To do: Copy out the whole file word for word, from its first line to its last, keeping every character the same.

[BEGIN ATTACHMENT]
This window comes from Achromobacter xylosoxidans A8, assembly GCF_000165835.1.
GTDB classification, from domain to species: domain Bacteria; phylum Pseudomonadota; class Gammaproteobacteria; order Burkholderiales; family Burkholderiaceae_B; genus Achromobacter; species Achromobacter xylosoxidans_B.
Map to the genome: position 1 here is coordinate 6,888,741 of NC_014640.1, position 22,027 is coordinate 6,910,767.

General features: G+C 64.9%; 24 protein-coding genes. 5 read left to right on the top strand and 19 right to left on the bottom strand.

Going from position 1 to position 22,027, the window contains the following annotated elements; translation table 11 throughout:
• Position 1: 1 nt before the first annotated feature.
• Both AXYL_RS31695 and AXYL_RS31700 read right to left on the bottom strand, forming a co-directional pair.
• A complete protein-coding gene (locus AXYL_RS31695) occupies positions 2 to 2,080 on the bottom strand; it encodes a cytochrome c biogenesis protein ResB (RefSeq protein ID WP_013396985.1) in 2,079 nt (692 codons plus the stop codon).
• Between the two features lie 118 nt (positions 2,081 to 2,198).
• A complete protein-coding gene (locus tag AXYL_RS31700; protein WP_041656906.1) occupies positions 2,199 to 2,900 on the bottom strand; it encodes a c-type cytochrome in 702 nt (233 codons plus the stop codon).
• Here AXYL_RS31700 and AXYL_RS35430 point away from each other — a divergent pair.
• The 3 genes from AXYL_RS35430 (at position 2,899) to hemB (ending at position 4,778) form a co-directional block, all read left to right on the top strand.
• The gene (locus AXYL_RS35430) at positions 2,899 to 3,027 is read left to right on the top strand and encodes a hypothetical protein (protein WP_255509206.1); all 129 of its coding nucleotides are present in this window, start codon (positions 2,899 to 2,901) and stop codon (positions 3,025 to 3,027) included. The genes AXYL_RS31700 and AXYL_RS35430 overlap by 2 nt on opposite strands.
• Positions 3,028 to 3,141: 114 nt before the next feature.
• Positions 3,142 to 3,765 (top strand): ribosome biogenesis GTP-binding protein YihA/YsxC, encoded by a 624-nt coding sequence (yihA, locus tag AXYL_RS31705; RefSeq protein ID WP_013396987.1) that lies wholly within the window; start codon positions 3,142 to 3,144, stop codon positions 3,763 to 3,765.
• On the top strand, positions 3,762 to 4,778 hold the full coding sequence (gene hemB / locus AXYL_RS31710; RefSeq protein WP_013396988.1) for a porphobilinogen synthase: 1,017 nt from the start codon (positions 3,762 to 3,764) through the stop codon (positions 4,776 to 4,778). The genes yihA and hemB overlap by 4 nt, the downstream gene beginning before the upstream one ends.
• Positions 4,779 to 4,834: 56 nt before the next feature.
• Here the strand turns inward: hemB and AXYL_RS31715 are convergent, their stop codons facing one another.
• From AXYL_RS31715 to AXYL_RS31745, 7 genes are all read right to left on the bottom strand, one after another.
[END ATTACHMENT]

This window comes from Achromobacter xylosoxidans A8, assembly GCF_000165835.1.
GTDB classification, from domain to species: domain Bacteria; phylum Pseudomonadota; class Gammaproteobacteria; order Burkholderiales; family Burkholderiaceae_B; genus Achromobacter; species Achromobacter xylosoxidans_B.
Map to the genome: position 1 here is coordinate 6,888,741 of NC_014640.1, position 22,027 is coordinate 6,910,767.

General features: G+C 64.9%; 24 protein-coding genes. 5 read left to right on the top strand and 19 right to left on the bottom strand.

Going from position 1 to position 22,027, the window contains the following annotated elements; translation table 11 throughout:
• Position 1: 1 nt before the first annotated feature.
• Both AXYL_RS31695 and AXYL_RS31700 read right to left on the bottom strand, forming a co-directional pair.
• A complete protein-coding gene (locus AXYL_RS31695) occupies positions 2 to 2,080 on the bottom strand; it encodes a cytochrome c biogenesis protein ResB (RefSeq protein ID WP_013396985.1) in 2,079 nt (692 codons plus the stop codon).
• Between the two features lie 118 nt (positions 2,081 to 2,198).
• A complete protein-coding gene (locus tag AXYL_RS31700; protein WP_041656906.1) occupies positions 2,199 to 2,900 on the bottom strand; it encodes a c-type cytochrome in 702 nt (233 codons plus the stop codon).
• Here AXYL_RS31700 and AXYL_RS35430 point away from each other — a divergent pair.
• The 3 genes from AXYL_RS35430 (at position 2,899) to hemB (ending at position 4,778) form a co-directional block, all read left to right on the top strand.
• The gene (locus AXYL_RS35430) at positions 2,899 to 3,027 is read left to right on the top strand and encodes a hypothetical protein (protein WP_255509206.1); all 129 of its coding nucleotides are present in this window, start codon (positions 2,899 to 2,901) and stop codon (positions 3,025 to 3,027) included. The genes AXYL_RS31700 and AXYL_RS35430 overlap by 2 nt on opposite strands.
• Positions 3,028 to 3,141: 114 nt before the next feature.
• Positions 3,142 to 3,765 (top strand): ribosome biogenesis GTP-binding protein YihA/YsxC, encoded by a 624-nt coding sequence (yihA, locus tag AXYL_RS31705; RefSeq protein ID WP_013396987.1) that lies wholly within the window; start codon positions 3,142 to 3,144, stop codon positions 3,763 to 3,765.
• On the top strand, positions 3,762 to 4,778 hold the full coding sequence (gene hemB / locus AXYL_RS31710; RefSeq protein WP_013396988.1) for a porphobilinogen synthase: 1,017 nt from the start codon (positions 3,762 to 3,764) through the stop codon (positions 4,776 to 4,778). The genes yihA and hemB overlap by 4 nt, the downstream gene beginning before the upstream one ends.
• Positions 4,779 to 4,834: 56 nt before the next feature.
• Here the strand turns inward: hemB and AXYL_RS31715 are convergent, their stop codons facing one another.
• From AXYL_RS31715 to AXYL_RS31745, 7 genes are all read right to left on the bottom strand, one after another.